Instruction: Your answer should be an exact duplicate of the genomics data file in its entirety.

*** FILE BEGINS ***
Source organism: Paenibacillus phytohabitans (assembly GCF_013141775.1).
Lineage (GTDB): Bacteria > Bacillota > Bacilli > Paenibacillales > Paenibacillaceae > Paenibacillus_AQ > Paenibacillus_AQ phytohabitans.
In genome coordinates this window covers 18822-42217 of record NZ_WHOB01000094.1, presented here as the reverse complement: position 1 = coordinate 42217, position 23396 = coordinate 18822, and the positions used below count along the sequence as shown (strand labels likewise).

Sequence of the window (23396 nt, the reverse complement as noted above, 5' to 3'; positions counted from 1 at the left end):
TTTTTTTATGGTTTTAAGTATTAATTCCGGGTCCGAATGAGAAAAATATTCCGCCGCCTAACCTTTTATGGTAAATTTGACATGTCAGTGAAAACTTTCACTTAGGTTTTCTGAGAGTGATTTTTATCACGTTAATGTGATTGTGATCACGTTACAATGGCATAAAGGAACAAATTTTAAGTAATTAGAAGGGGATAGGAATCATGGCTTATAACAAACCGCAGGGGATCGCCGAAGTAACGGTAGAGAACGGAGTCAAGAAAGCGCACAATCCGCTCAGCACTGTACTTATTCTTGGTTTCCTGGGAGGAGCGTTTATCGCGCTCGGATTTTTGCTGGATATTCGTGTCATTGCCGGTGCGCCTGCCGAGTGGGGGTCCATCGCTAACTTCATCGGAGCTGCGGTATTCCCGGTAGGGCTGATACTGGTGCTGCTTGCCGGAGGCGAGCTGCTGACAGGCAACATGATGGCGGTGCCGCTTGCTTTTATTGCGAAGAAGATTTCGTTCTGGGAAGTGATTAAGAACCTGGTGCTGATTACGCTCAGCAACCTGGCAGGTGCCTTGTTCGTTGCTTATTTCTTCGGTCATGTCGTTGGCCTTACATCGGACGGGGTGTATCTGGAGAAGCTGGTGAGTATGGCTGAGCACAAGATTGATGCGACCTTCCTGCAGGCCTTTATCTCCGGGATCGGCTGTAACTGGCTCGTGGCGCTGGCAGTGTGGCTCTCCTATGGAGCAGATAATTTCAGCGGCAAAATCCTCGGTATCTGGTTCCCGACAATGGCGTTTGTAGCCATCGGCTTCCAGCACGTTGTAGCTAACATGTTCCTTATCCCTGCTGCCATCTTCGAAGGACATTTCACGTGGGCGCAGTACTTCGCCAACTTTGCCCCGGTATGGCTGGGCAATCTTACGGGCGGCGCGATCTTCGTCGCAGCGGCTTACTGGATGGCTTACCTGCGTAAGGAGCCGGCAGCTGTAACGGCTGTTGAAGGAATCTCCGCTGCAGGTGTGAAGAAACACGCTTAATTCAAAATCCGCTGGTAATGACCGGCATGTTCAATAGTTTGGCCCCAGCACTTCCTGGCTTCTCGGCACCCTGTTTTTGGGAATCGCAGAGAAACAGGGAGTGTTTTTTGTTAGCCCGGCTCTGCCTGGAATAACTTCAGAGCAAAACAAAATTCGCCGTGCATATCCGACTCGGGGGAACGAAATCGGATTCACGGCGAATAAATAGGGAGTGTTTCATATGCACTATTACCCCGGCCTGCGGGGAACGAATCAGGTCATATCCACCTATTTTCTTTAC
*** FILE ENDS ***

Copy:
Source organism: Paenibacillus phytohabitans (assembly GCF_013141775.1).
Lineage (GTDB): Bacteria > Bacillota > Bacilli > Paenibacillales > Paenibacillaceae > Paenibacillus_AQ > Paenibacillus_AQ phytohabitans.
In genome coordinates this window covers 18822-42217 of record NZ_WHOB01000094.1, presented here as the reverse complement: position 1 = coordinate 42217, position 23396 = coordinate 18822, and the positions used below count along the sequence as shown (strand labels likewise).

Sequence of the window (23396 nt, the reverse complement as noted above, 5' to 3'; positions counted from 1 at the left end):
TTTTTTTATGGTTTTAAGTATTAATTCCGGGTCCGAATGAGAAAAATATTCCGCCGCCTAACCTTTTATGGTAAATTTGACATGTCAGTGAAAACTTTCACTTAGGTTTTCTGAGAGTGATTTTTATCACGTTAATGTGATTGTGATCACGTTACAATGGCATAAAGGAACAAATTTTAAGTAATTAGAAGGGGATAGGAATCATGGCTTATAACAAACCGCAGGGGATCGCCGAAGTAACGGTAGAGAACGGAGTCAAGAAAGCGCACAATCCGCTCAGCACTGTACTTATTCTTGGTTTCCTGGGAGGAGCGTTTATCGCGCTCGGATTTTTGCTGGATATTCGTGTCATTGCCGGTGCGCCTGCCGAGTGGGGGTCCATCGCTAACTTCATCGGAGCTGCGGTATTCCCGGTAGGGCTGATACTGGTGCTGCTTGCCGGAGGCGAGCTGCTGACAGGCAACATGATGGCGGTGCCGCTTGCTTTTATTGCGAAGAAGATTTCGTTCTGGGAAGTGATTAAGAACCTGGTGCTGATTACGCTCAGCAACCTGGCAGGTGCCTTGTTCGTTGCTTATTTCTTCGGTCATGTCGTTGGCCTTACATCGGACGGGGTGTATCTGGAGAAGCTGGTGAGTATGGCTGAGCACAAGATTGATGCGACCTTCCTGCAGGCCTTTATCTCCGGGATCGGCTGTAACTGGCTCGTGGCGCTGGCAGTGTGGCTCTCCTATGGAGCAGATAATTTCAGCGGCAAAATCCTCGGTATCTGGTTCCCGACAATGGCGTTTGTAGCCATCGGCTTCCAGCACGTTGTAGCTAACATGTTCCTTATCCCTGCTGCCATCTTCGAAGGACATTTCACGTGGGCGCAGTACTTCGCCAACTTTGCCCCGGTATGGCTGGGCAATCTTACGGGCGGCGCGATCTTCGTCGCAGCGGCTTACTGGATGGCTTACCTGCGTAAGGAGCCGGCAGCTGTAACGGCTGTTGAAGGAATCTCCGCTGCAGGTGTGAAGAAACACGCTTAATTCAAAATCCGCTGGTAATGACCGGCATGTTCAATAGTTTGGCCCCAGCACTTCCTGGCTTCTCGGCACCCTGTTTTTGGGAATCGCAGAGAAACAGGGAGTGTTTTTTGTTAGCCCGGCTCTGCCTGGAATAACTTCAGAGCAAAACAAAATTCGCCGTGCATATCCGACTCGGGGGAACGAAATCGGATTCACGGCGAATAAATAGGGAGTGTTTCATATGCACTATTACCCCGGCCTGCGGGGAACGAATCAGGTCATATCCACCTATTTTCTTTAC